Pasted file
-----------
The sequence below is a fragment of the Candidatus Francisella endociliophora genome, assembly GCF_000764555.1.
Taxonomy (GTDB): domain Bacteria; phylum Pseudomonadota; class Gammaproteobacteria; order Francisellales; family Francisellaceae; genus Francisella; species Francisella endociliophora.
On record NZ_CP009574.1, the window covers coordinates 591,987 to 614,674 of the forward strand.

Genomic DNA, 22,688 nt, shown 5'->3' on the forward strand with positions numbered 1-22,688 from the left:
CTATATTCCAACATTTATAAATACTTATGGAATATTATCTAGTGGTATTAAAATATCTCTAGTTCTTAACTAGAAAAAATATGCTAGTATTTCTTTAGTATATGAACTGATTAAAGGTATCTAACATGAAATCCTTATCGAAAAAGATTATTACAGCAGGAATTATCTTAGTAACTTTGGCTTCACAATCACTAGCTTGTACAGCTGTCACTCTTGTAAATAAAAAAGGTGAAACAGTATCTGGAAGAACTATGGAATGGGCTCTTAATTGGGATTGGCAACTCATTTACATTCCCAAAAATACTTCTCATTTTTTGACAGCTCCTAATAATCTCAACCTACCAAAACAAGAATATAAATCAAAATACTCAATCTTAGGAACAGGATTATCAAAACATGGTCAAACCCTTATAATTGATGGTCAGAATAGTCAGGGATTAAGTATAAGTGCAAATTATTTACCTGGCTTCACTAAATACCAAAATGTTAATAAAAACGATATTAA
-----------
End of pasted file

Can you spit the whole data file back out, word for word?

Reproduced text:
The sequence below is a fragment of the Candidatus Francisella endociliophora genome, assembly GCF_000764555.1.
Taxonomy (GTDB): domain Bacteria; phylum Pseudomonadota; class Gammaproteobacteria; order Francisellales; family Francisellaceae; genus Francisella; species Francisella endociliophora.
On record NZ_CP009574.1, the window covers coordinates 591,987 to 614,674 of the forward strand.

Genomic DNA, 22,688 nt, shown 5'->3' on the forward strand with positions numbered 1-22,688 from the left:
CTATATTCCAACATTTATAAATACTTATGGAATATTATCTAGTGGTATTAAAATATCTCTAGTTCTTAACTAGAAAAAATATGCTAGTATTTCTTTAGTATATGAACTGATTAAAGGTATCTAACATGAAATCCTTATCGAAAAAGATTATTACAGCAGGAATTATCTTAGTAACTTTGGCTTCACAATCACTAGCTTGTACAGCTGTCACTCTTGTAAATAAAAAAGGTGAAACAGTATCTGGAAGAACTATGGAATGGGCTCTTAATTGGGATTGGCAACTCATTTACATTCCCAAAAATACTTCTCATTTTTTGACAGCTCCTAATAATCTCAACCTACCAAAACAAGAATATAAATCAAAATACTCAATCTTAGGAACAGGATTATCAAAACATGGTCAAACCCTTATAATTGATGGTCAGAATAGTCAGGGATTAAGTATAAGTGCAAATTATTTACCTGGCTTCACTAAATACCAAAATGTTAATAAAAACGATATTAA